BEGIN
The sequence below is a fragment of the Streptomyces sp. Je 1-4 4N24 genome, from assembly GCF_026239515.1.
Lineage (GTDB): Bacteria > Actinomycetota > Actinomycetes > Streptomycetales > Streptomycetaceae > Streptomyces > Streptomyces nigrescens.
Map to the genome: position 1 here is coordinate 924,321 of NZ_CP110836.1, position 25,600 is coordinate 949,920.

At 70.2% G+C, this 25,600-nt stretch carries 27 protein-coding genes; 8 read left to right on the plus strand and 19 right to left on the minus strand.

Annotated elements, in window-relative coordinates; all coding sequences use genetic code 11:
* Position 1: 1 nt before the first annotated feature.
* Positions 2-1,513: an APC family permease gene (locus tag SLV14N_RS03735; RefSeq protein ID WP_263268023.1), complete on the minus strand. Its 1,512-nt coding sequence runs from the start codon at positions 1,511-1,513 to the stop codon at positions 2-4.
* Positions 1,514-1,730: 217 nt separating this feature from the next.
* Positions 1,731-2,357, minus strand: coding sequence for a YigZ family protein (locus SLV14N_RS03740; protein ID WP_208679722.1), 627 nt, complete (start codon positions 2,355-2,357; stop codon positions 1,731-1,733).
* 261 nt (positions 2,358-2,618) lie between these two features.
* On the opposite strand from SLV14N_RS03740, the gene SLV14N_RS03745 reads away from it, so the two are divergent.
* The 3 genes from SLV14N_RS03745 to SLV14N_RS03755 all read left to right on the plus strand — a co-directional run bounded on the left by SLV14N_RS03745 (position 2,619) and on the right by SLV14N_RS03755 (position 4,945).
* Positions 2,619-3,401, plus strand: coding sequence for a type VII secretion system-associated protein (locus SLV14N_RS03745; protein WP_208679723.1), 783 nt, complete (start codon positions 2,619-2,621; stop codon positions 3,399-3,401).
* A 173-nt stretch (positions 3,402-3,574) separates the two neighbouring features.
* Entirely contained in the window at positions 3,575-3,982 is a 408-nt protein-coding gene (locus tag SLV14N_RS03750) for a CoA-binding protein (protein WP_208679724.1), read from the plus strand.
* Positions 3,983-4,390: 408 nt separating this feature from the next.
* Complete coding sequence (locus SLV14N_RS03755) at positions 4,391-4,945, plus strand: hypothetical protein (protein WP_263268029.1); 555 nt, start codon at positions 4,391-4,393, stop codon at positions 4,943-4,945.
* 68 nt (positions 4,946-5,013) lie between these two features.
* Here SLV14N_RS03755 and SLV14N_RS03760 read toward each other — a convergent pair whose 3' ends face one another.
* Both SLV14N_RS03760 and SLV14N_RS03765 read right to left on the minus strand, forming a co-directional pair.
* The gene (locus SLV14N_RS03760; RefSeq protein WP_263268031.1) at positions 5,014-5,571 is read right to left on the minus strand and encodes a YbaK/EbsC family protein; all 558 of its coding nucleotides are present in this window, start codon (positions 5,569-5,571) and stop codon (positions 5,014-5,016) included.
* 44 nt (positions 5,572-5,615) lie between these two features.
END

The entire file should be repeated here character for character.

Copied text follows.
The sequence below is a fragment of the Streptomyces sp. Je 1-4 4N24 genome, from assembly GCF_026239515.1.
Lineage (GTDB): Bacteria > Actinomycetota > Actinomycetes > Streptomycetales > Streptomycetaceae > Streptomyces > Streptomyces nigrescens.
Map to the genome: position 1 here is coordinate 924,321 of NZ_CP110836.1, position 25,600 is coordinate 949,920.

At 70.2% G+C, this 25,600-nt stretch carries 27 protein-coding genes; 8 read left to right on the plus strand and 19 right to left on the minus strand.

Annotated elements, in window-relative coordinates; all coding sequences use genetic code 11:
* Position 1: 1 nt before the first annotated feature.
* Positions 2-1,513: an APC family permease gene (locus tag SLV14N_RS03735; RefSeq protein ID WP_263268023.1), complete on the minus strand. Its 1,512-nt coding sequence runs from the start codon at positions 1,511-1,513 to the stop codon at positions 2-4.
* Positions 1,514-1,730: 217 nt separating this feature from the next.
* Positions 1,731-2,357, minus strand: coding sequence for a YigZ family protein (locus SLV14N_RS03740; protein ID WP_208679722.1), 627 nt, complete (start codon positions 2,355-2,357; stop codon positions 1,731-1,733).
* 261 nt (positions 2,358-2,618) lie between these two features.
* On the opposite strand from SLV14N_RS03740, the gene SLV14N_RS03745 reads away from it, so the two are divergent.
* The 3 genes from SLV14N_RS03745 to SLV14N_RS03755 all read left to right on the plus strand — a co-directional run bounded on the left by SLV14N_RS03745 (position 2,619) and on the right by SLV14N_RS03755 (position 4,945).
* Positions 2,619-3,401, plus strand: coding sequence for a type VII secretion system-associated protein (locus SLV14N_RS03745; protein WP_208679723.1), 783 nt, complete (start codon positions 2,619-2,621; stop codon positions 3,399-3,401).
* A 173-nt stretch (positions 3,402-3,574) separates the two neighbouring features.
* Entirely contained in the window at positions 3,575-3,982 is a 408-nt protein-coding gene (locus tag SLV14N_RS03750) for a CoA-binding protein (protein WP_208679724.1), read from the plus strand.
* Positions 3,983-4,390: 408 nt separating this feature from the next.
* Complete coding sequence (locus SLV14N_RS03755) at positions 4,391-4,945, plus strand: hypothetical protein (protein WP_263268029.1); 555 nt, start codon at positions 4,391-4,393, stop codon at positions 4,943-4,945.
* 68 nt (positions 4,946-5,013) lie between these two features.
* Here SLV14N_RS03755 and SLV14N_RS03760 read toward each other — a convergent pair whose 3' ends face one another.
* Both SLV14N_RS03760 and SLV14N_RS03765 read right to left on the minus strand, forming a co-directional pair.
* The gene (locus SLV14N_RS03760; RefSeq protein WP_263268031.1) at positions 5,014-5,571 is read right to left on the minus strand and encodes a YbaK/EbsC family protein; all 558 of its coding nucleotides are present in this window, start codon (positions 5,569-5,571) and stop codon (positions 5,014-5,016) included.
* 44 nt (positions 5,572-5,615) lie between these two features.